Wednesday, March 25, 2020
Jeffrey J. Tabor
, associate professor of bioengineering and of biosciences, has been named to the College of Fellows of the American Institute for Medical and Biological Engineering (AIMBE).
Recognized for his “distinguished and continuing achievements in medical and biological engineering,” Tabor is one of 156 new AIMBE Fellows. He earned his Ph.D. in molecular biology from the University of Texas in 2006, trained as an NIH Ruth L. Kirschstein Postdoctoral Fellow at the University of California-San Francisco, and joined the Rice faculty in 2010.
In 2014, Tabor won the Office of Naval Research Young Investigator Award. In 2016, he received an NSF CAREER Award for developing next-generation sensors using a family of genes called bacterial two-component systems. His research has been further supported by the National Institutes of Health, DARPA, Welch Foundation and Dunn Foundation.
Tabor’s research focuses on programming living cells to sense and respond to stimuli in various environments, with applications in medicine, biotechnology, defense and basic science. He has a particular focus on re-purposing a large and diverse family of evolved biosensors, called two-component systems, to engineer bacteria for these applications. For example, his group at Rice engineered the first bacterium capable of diagnosing a disease (colitis), and he is developing additional diagnostic and therapeutic bacteria for numerous other diseases.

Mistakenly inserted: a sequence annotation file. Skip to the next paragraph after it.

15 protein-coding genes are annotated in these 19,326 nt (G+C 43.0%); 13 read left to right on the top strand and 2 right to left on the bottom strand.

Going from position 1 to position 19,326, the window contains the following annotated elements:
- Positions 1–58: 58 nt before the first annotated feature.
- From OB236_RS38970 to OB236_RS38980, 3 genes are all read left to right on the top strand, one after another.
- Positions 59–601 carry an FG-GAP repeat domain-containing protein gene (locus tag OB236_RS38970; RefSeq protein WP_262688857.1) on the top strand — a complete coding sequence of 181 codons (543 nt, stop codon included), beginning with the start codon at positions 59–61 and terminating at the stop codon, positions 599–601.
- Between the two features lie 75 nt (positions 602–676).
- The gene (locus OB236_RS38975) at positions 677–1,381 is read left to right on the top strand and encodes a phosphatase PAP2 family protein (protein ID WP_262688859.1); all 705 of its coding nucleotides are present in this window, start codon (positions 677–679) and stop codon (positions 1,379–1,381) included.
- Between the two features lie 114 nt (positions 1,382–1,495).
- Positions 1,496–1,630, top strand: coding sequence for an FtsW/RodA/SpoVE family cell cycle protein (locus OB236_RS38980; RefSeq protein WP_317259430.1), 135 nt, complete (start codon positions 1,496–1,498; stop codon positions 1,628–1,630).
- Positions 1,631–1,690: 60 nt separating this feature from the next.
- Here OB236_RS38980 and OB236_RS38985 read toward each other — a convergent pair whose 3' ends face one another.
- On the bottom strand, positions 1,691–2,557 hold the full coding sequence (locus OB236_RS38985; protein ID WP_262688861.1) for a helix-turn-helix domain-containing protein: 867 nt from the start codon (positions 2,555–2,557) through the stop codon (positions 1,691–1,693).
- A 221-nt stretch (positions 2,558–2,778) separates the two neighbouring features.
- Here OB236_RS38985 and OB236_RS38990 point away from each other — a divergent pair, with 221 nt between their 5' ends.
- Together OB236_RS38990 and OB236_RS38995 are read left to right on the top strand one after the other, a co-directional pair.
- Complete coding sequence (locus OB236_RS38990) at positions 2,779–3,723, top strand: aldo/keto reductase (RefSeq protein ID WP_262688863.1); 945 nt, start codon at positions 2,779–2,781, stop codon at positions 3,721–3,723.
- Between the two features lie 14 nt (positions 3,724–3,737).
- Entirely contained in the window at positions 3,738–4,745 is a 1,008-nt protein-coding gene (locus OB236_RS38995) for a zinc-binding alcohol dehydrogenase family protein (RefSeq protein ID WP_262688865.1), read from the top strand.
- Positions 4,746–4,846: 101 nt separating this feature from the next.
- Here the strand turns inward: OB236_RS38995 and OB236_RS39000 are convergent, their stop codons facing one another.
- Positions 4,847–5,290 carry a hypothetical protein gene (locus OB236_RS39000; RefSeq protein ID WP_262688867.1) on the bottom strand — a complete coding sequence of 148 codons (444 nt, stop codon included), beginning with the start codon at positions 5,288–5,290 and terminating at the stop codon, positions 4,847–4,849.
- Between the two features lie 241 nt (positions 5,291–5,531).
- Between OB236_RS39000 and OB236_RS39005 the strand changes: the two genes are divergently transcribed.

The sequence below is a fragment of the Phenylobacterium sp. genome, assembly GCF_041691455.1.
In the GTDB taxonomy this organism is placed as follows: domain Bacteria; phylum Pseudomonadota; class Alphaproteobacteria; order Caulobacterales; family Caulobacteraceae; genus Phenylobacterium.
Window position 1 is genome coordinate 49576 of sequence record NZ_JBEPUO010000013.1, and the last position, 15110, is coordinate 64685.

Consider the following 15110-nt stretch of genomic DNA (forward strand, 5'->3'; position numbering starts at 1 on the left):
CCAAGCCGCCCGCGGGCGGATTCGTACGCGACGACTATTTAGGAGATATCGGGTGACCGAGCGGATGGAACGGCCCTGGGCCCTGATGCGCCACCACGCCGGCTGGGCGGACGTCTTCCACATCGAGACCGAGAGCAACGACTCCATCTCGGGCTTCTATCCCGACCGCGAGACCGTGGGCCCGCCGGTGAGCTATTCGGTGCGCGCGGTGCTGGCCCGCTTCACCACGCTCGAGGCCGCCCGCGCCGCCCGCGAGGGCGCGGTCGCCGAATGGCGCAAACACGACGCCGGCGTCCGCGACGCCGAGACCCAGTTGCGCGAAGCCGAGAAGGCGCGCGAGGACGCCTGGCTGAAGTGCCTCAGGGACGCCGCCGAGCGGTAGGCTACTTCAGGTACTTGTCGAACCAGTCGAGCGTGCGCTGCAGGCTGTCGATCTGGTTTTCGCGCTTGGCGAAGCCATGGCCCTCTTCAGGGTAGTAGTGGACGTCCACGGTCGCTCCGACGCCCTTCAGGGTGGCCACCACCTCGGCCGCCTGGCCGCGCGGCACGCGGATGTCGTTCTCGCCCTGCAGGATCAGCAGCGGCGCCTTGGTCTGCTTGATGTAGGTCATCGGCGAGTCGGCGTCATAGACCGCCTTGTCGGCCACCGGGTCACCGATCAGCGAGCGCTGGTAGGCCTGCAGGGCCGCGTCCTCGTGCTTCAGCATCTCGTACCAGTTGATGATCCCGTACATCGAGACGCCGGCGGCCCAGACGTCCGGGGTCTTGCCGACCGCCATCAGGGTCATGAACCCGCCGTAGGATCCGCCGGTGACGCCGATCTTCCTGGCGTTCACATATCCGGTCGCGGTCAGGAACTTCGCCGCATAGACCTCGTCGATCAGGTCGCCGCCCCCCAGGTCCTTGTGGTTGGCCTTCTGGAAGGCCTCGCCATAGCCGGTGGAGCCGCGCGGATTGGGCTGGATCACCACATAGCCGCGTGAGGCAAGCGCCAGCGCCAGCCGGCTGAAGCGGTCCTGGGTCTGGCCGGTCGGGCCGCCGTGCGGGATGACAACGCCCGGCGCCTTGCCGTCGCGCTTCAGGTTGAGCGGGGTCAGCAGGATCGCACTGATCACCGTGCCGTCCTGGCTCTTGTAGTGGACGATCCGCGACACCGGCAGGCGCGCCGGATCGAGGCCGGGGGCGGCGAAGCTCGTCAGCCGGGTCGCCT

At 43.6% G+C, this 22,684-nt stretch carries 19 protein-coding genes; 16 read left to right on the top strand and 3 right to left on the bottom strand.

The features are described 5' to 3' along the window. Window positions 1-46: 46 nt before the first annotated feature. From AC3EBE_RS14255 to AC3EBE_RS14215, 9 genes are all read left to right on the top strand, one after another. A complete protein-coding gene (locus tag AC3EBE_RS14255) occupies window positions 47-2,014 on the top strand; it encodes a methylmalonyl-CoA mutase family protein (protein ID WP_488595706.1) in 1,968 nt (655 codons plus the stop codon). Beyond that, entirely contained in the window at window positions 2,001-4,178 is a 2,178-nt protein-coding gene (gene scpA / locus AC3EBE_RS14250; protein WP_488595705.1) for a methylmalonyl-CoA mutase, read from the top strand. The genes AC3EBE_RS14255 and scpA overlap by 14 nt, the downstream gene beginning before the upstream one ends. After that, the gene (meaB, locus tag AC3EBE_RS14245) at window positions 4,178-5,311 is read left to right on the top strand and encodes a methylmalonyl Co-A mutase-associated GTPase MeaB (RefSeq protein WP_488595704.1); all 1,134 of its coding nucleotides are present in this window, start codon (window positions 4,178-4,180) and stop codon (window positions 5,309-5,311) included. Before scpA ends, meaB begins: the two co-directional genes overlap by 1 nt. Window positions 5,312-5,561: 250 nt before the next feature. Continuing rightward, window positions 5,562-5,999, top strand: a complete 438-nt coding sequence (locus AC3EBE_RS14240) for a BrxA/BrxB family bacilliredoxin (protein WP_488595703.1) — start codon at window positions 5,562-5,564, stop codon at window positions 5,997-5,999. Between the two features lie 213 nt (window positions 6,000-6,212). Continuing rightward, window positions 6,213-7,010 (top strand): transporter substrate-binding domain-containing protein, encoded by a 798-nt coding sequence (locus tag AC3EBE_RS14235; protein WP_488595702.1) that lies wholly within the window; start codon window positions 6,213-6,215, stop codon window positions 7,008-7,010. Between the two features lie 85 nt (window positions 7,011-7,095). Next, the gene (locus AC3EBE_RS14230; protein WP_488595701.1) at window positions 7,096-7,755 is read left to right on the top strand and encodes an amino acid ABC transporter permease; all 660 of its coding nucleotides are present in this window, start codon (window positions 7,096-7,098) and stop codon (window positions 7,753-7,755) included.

He is a leader in optogenetics, the use of light to control biological processes in living organisms. He has engineered two-component systems that detect numerous colors of light and used them to study how rapidly genes can turn on, to control and study how gut bacterial metabolism impacts aging, and to optimize the production of metabolites for biomanufacturing.
Tabor’s work has resulted in more than 30 peer-reviewed journal articles and five patent applications.
Tabor is a member of the Engineering Biology Research Consortium, the leading synthetic biology professional organization in the U.S., and of the editorial board of ACS Synthetic Biology. He has served on numerous NIH study sections and NSF panels. He co-founded the Cold Spring Harbor course on synthetic biology in 2013, and co-organized Synthetic Biology 5.0, the fifth installment of the leading conference in the field, in 2011.
, professor of chemistry and of bioengineering at Rice, was also named an AIMBE Fellow.
Patrick E. Kurp, Engineering Communications